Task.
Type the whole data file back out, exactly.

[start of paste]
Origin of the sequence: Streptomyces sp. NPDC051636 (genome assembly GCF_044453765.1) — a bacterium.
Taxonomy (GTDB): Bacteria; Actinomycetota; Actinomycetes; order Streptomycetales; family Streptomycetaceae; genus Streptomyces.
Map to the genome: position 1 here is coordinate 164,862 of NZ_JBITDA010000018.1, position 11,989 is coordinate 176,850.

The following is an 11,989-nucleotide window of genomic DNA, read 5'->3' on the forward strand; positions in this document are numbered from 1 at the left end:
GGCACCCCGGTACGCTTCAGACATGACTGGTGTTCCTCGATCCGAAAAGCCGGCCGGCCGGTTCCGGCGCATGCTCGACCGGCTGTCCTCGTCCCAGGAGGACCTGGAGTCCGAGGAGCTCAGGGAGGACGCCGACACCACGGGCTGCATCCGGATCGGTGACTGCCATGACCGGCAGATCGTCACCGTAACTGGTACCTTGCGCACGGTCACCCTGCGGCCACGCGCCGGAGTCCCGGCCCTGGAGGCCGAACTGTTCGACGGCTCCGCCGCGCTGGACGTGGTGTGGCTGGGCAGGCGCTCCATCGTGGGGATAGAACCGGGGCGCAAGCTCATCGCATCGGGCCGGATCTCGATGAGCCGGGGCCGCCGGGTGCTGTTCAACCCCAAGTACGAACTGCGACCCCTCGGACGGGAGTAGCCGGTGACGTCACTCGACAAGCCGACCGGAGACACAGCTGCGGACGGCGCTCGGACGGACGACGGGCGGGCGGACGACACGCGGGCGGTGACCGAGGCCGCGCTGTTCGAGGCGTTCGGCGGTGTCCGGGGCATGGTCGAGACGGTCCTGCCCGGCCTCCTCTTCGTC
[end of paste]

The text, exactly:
Origin of the sequence: Streptomyces sp. NPDC051636 (genome assembly GCF_044453765.1) — a bacterium.
Taxonomy (GTDB): Bacteria; Actinomycetota; Actinomycetes; order Streptomycetales; family Streptomycetaceae; genus Streptomyces.
Map to the genome: position 1 here is coordinate 164,862 of NZ_JBITDA010000018.1, position 11,989 is coordinate 176,850.

The following is an 11,989-nucleotide window of genomic DNA, read 5'->3' on the forward strand; positions in this document are numbered from 1 at the left end:
GGCACCCCGGTACGCTTCAGACATGACTGGTGTTCCTCGATCCGAAAAGCCGGCCGGCCGGTTCCGGCGCATGCTCGACCGGCTGTCCTCGTCCCAGGAGGACCTGGAGTCCGAGGAGCTCAGGGAGGACGCCGACACCACGGGCTGCATCCGGATCGGTGACTGCCATGACCGGCAGATCGTCACCGTAACTGGTACCTTGCGCACGGTCACCCTGCGGCCACGCGCCGGAGTCCCGGCCCTGGAGGCCGAACTGTTCGACGGCTCCGCCGCGCTGGACGTGGTGTGGCTGGGCAGGCGCTCCATCGTGGGGATAGAACCGGGGCGCAAGCTCATCGCATCGGGCCGGATCTCGATGAGCCGGGGCCGCCGGGTGCTGTTCAACCCCAAGTACGAACTGCGACCCCTCGGACGGGAGTAGCCGGTGACGTCACTCGACAAGCCGACCGGAGACACAGCTGCGGACGGCGCTCGGACGGACGACGGGCGGGCGGACGACACGCGGGCGGTGACCGAGGCCGCGCTGTTCGAGGCGTTCGGCGGTGTCCGGGGCATGGTCGAGACGGTCCTGCCCGGCCTCCTCTTCGTC